After Pallete tripled revenue in the region over a decade, Alierta moved him back to run Europe in September 2011. Strategy chief Santiago Fernandez Valbuena, another potential successor to Alierta, took over Latin America.
Europe needed fixing. With the debt crisis in Spain deepening and unemployment above 20 percent, customers were leaving for cheaper rivals. Telefonica’s stock, already languishing at a five-year low, headed further south, and in the worst monthly drop since at least 2002, the shares plunged 19 percent in May 2012, according to data compiled by Bloomberg.
That month, Standard & Poor’s cut Telefonica’s bond rating to BBB, two steps above non-investment grade. Moody’s Investors Service made a similar cut a month later as the Spanish company’s net debt topped 58 billion euros.
Following the downgrades, the cost of insuring the company’s bonds using credit-default swaps jumped to an 11-year high in June, data compiled by Bloomberg show. Since then, it’s dropped by about half, below Telecom Italia SpA but still higher than Deutsche Telekom AG, Royal KPN NV, and France Telecom SA.
Last July, Telefonica suspended dividends to save 10 billion euros and slashed compensation for top executives. In the same month, it divested a stake in China Unicom (Hong Kong) Ltd., then in October it sold almost a quarter of Telefonica Deutschland Holding AG in Europe’s biggest initial public offering of 2012. Pallete was among the most fervent supporters of measures to address Telefonica’s debt, according to people familiar with the board.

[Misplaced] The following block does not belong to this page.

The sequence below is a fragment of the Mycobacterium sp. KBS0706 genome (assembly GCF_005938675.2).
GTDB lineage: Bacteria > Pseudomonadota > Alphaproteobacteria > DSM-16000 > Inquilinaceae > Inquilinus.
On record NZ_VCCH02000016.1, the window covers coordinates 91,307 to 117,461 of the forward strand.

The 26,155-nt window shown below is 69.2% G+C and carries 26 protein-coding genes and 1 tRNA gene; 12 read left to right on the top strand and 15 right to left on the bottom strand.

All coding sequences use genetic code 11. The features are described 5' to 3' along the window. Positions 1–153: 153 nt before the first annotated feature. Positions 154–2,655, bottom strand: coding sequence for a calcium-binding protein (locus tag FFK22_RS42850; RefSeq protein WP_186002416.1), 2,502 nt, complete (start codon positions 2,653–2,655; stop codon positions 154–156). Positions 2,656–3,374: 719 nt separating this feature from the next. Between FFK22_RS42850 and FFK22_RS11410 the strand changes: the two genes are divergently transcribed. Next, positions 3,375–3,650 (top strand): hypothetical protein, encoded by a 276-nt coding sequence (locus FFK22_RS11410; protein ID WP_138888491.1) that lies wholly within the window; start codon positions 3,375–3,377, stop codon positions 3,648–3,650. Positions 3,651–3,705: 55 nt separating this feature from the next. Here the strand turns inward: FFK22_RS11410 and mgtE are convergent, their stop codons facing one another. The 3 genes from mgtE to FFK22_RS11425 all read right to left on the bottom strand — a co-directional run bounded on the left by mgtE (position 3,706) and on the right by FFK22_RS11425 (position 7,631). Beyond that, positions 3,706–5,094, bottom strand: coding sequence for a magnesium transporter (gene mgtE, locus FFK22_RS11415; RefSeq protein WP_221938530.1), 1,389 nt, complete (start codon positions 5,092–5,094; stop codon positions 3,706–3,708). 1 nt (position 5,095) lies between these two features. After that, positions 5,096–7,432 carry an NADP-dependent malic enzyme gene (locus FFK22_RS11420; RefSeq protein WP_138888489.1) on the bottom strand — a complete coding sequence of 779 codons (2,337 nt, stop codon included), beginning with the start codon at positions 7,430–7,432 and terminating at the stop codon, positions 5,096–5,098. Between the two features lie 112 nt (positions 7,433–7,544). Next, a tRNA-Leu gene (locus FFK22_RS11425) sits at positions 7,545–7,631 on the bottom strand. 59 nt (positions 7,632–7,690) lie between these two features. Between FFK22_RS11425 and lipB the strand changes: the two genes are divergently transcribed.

In mid-September, against a backdrop of discord among board members over how to reduce debt, Alierta called Pallete to his home and asked him to take over as COO, succeeding Julio Linares, who had been at Telefonica for more than 40 years.
“People like to work for” Pallete, who is more outgoing than his boss, said former Telefonica board member Maximino Carpio. “If I could still vote, he would be my candidate to succeed Alierta, whenever that happens.”
Alierta and Pallete aren’t available to be interviewed for this story, according to a Telefonica spokesman, who declined to comment on any possible succession planning.